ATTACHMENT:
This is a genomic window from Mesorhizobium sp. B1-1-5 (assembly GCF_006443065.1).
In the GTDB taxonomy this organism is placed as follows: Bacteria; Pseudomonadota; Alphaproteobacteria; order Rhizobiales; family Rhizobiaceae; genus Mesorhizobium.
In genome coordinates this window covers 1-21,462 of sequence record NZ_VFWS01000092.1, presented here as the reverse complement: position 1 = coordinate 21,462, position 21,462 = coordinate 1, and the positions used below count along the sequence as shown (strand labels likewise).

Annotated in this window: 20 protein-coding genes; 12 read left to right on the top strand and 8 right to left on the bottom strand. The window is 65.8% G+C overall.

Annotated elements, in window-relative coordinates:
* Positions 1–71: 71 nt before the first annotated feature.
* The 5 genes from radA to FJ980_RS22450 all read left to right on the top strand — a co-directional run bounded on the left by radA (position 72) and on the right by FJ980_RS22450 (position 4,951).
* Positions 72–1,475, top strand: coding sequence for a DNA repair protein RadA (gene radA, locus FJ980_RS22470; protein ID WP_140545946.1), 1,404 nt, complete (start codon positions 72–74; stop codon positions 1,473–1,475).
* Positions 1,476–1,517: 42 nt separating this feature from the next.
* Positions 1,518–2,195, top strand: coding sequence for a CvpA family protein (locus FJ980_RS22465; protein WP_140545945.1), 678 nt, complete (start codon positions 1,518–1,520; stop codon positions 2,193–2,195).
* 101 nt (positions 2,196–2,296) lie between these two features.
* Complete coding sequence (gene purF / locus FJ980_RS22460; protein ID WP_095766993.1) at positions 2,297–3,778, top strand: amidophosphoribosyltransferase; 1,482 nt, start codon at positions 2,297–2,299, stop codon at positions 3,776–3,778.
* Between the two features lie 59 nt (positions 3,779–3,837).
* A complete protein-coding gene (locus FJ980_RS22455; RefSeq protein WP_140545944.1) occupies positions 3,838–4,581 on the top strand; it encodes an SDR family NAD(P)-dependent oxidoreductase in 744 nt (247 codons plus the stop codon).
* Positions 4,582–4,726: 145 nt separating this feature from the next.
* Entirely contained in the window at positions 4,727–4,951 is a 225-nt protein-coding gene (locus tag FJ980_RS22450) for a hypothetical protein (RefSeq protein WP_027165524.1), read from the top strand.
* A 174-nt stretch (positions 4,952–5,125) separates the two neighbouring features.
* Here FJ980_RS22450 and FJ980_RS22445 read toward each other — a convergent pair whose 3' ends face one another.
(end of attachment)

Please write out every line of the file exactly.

This is a genomic window from Mesorhizobium sp. B1-1-5 (assembly GCF_006443065.1).
In the GTDB taxonomy this organism is placed as follows: Bacteria; Pseudomonadota; Alphaproteobacteria; order Rhizobiales; family Rhizobiaceae; genus Mesorhizobium.
In genome coordinates this window covers 1-21,462 of sequence record NZ_VFWS01000092.1, presented here as the reverse complement: position 1 = coordinate 21,462, position 21,462 = coordinate 1, and the positions used below count along the sequence as shown (strand labels likewise).

Annotated in this window: 20 protein-coding genes; 12 read left to right on the top strand and 8 right to left on the bottom strand. The window is 65.8% G+C overall.

Annotated elements, in window-relative coordinates:
* Positions 1–71: 71 nt before the first annotated feature.
* The 5 genes from radA to FJ980_RS22450 all read left to right on the top strand — a co-directional run bounded on the left by radA (position 72) and on the right by FJ980_RS22450 (position 4,951).
* Positions 72–1,475, top strand: coding sequence for a DNA repair protein RadA (gene radA, locus FJ980_RS22470; protein ID WP_140545946.1), 1,404 nt, complete (start codon positions 72–74; stop codon positions 1,473–1,475).
* Positions 1,476–1,517: 42 nt separating this feature from the next.
* Positions 1,518–2,195, top strand: coding sequence for a CvpA family protein (locus FJ980_RS22465; protein WP_140545945.1), 678 nt, complete (start codon positions 1,518–1,520; stop codon positions 2,193–2,195).
* 101 nt (positions 2,196–2,296) lie between these two features.
* Complete coding sequence (gene purF / locus FJ980_RS22460; protein ID WP_095766993.1) at positions 2,297–3,778, top strand: amidophosphoribosyltransferase; 1,482 nt, start codon at positions 2,297–2,299, stop codon at positions 3,776–3,778.
* Between the two features lie 59 nt (positions 3,779–3,837).
* A complete protein-coding gene (locus FJ980_RS22455; RefSeq protein WP_140545944.1) occupies positions 3,838–4,581 on the top strand; it encodes an SDR family NAD(P)-dependent oxidoreductase in 744 nt (247 codons plus the stop codon).
* Positions 4,582–4,726: 145 nt separating this feature from the next.
* Entirely contained in the window at positions 4,727–4,951 is a 225-nt protein-coding gene (locus tag FJ980_RS22450) for a hypothetical protein (RefSeq protein WP_027165524.1), read from the top strand.
* A 174-nt stretch (positions 4,952–5,125) separates the two neighbouring features.
* Here FJ980_RS22450 and FJ980_RS22445 read toward each other — a convergent pair whose 3' ends face one another.